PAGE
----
I feel like a broken record or maybe an animated gif. Maybe the MOOC cheerleading will settle down, I think--and then Thomas Friedman. You know--the MOOC cheerleading piece that Historiann rightly took down in her post yesterday.
I've exhausted just about all the reasons I can think of--and Jonathan Rees has (more elegantly) covered the rest--but here is another one:
What about employers? There's a compelling little graphic over at CHE titled "Employers Prefer All Types of Colleges--Except Online." Public flagships rate first. Online universities rank dead last. Heck, they aren't even in the same quadrant.
Now, MOOCs are not the University of Rising Mythical Bird or other for-profits, but except in technical fields, where the appeal of having computer geniuses rise through the MOOC ranks based on sheer talent makes some sense, are employers likely to hire MOOC-certified people who have badges instead of degrees? In this job market?
Is Stanford going to hire its Coursera grads to work at the university in the B.A.-level jobs it has open?
If you want to see any of those posts, here are some:
On MOOCs as "in-person lecture to 35 students BAD, video lecture to 14,000 students GOOD"
On MOOCs as a mechanism to sell textbooks:
On MOOCs as creating a two-tier educational system, or Eloi and Morlocks:
Would little Charles and Alexandra Wealthyname be headed for a MOOC, or is that just for the rest of us?
http://notofgeneralinterest.blogspot.com/2012/05/come-revolution-university-could.html (With a bonus appearance starring Thomas Friedman's special brand of cheerleading).
On MOOCs, credit, and high-status brand dilution:
On professors as glorified tutors--"handmaidens to greatness"--in the MOOC model:
http://notofgeneralinterest.blogspot.com/2012/05/more-questions-on-moocs.html (This one features Head MOOC Cheerleader David Brooks. He and Friedman ought to form a double act and take it on the road.)
On MOOC economics, or what will happen when MOOCs replace the gen ed courses that pay for all those fancy lab courses:
And one from 2011, touchingly (it seems now) called "Ever hear of a MOOC?"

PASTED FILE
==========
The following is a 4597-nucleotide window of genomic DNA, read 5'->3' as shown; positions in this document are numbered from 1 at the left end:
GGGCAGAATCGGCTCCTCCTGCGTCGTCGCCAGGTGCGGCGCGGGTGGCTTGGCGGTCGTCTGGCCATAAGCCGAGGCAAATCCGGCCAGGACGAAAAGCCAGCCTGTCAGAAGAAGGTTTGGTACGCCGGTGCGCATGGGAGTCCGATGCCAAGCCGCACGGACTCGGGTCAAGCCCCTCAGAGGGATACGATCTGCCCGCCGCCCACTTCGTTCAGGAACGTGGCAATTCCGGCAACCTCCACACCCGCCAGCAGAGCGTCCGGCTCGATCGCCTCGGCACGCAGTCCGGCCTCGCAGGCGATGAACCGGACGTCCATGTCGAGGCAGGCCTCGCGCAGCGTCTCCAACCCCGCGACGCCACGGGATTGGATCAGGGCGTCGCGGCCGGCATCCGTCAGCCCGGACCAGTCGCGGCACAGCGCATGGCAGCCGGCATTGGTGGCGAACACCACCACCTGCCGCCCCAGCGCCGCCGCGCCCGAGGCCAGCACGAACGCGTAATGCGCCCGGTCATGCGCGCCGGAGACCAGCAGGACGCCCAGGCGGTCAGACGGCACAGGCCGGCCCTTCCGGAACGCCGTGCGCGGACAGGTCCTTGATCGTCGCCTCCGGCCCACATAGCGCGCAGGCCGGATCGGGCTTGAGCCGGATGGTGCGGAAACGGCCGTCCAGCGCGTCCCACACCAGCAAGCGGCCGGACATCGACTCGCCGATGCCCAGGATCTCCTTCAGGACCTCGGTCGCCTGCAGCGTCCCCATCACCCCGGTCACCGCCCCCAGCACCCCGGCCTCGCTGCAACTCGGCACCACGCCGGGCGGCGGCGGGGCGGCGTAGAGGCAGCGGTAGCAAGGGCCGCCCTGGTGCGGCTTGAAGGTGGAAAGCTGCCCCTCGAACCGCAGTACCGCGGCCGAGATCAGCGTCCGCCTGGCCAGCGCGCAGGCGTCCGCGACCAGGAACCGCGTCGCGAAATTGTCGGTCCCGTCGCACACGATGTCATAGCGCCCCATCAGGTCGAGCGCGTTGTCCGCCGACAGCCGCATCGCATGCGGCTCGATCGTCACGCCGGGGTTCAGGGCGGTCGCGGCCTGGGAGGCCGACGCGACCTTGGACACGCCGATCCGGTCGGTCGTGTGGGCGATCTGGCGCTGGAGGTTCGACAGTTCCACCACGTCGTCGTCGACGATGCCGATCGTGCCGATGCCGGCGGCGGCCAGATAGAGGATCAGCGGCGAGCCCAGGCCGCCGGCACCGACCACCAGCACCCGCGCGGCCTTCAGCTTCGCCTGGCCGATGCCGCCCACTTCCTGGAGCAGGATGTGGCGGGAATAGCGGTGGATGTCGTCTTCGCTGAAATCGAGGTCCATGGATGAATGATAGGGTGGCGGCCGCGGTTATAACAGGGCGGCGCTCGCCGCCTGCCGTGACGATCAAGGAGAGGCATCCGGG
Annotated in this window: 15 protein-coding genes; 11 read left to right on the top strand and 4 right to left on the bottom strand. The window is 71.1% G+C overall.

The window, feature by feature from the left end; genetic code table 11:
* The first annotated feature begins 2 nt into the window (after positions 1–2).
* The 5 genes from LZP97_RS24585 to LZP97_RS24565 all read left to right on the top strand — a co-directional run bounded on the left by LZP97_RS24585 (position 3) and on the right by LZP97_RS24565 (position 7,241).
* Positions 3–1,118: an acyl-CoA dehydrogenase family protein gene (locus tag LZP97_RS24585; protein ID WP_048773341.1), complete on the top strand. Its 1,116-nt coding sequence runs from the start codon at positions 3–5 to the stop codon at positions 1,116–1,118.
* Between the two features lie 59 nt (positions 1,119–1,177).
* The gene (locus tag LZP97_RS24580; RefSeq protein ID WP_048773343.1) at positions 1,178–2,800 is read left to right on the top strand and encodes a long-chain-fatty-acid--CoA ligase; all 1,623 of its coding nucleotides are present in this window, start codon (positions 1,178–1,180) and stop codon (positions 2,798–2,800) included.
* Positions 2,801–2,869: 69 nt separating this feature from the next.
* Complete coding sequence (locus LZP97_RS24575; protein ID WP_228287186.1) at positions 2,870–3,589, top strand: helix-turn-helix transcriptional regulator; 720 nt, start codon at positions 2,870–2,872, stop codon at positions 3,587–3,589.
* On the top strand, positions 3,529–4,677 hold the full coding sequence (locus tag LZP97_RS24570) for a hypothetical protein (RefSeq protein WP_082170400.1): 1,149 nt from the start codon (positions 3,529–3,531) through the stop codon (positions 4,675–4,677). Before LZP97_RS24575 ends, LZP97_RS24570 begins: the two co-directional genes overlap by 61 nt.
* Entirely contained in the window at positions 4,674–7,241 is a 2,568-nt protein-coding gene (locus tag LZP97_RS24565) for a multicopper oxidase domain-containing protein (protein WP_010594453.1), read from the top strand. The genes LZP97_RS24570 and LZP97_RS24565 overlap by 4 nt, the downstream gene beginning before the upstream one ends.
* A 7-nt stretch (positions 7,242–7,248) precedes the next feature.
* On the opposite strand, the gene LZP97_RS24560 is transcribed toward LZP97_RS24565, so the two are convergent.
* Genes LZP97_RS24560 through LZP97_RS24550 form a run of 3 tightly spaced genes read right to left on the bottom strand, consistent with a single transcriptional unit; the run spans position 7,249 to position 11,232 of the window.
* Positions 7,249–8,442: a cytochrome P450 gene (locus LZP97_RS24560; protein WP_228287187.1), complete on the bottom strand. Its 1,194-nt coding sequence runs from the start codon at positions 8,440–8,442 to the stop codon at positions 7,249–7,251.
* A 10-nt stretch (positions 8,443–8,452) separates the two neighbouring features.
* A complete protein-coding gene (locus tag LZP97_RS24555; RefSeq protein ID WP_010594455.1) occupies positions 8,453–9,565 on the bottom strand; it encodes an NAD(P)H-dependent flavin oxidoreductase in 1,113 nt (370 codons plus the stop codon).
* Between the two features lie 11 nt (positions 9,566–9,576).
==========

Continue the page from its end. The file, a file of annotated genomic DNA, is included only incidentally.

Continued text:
OT but I cannot figure out how to e-mail you.
From the article: "In the end, the quadroon-plaçage myth is an Anglo-American (mis)interpretation
of a French-Caribbean phenomenon."
Journal of Social History is in Project Muse. The relevant issue is still embargoed in JSTOR (I think) but it is in PM.
More OT: It seems that whole thing is the invention of uptight English speaking travelers, freaked out to see interracial relationships. These couples could not marry legally so they were common law. Historical record does not show men as being rich or women as being kept.
I wasn't doubting what you said, profacero, and will go to the article in Project Muse (we have it here, I think). I was just expressing surprise that GW Cable, among others, seemed so convinced about it.
...I know you're not doubting, I'm just enthused that someone else knows something about it. Cable, yes, it is weird, and Aslakson does not reference him. I have never read a full Cable novel and I clearly should; the more I look at it this allegedly Cuban novel published in N.Y. looks like some sort of mixture of Harriet Beecher Stowe, the Grandissimes, etc. Besides Cable and Faulkner, what other American novels reference placage?
And: more Moocs: http://freethoughtblogs.com/physioprof/2013/03/06/massive-on-line-open-course-mooc-based-higher-education-is-a-class-warfare-scam/
I'm glad you've tackled the MOOC fiasco so I can stop foaming at the mouth. So many reasons they're offensive to the higher education goal of teaching critical thinking, historical perspective, and problem solving.
Why not massive online flash card festivals? Let's give credit for those, too. In fact, let's stop having degrees. They're obsolete.
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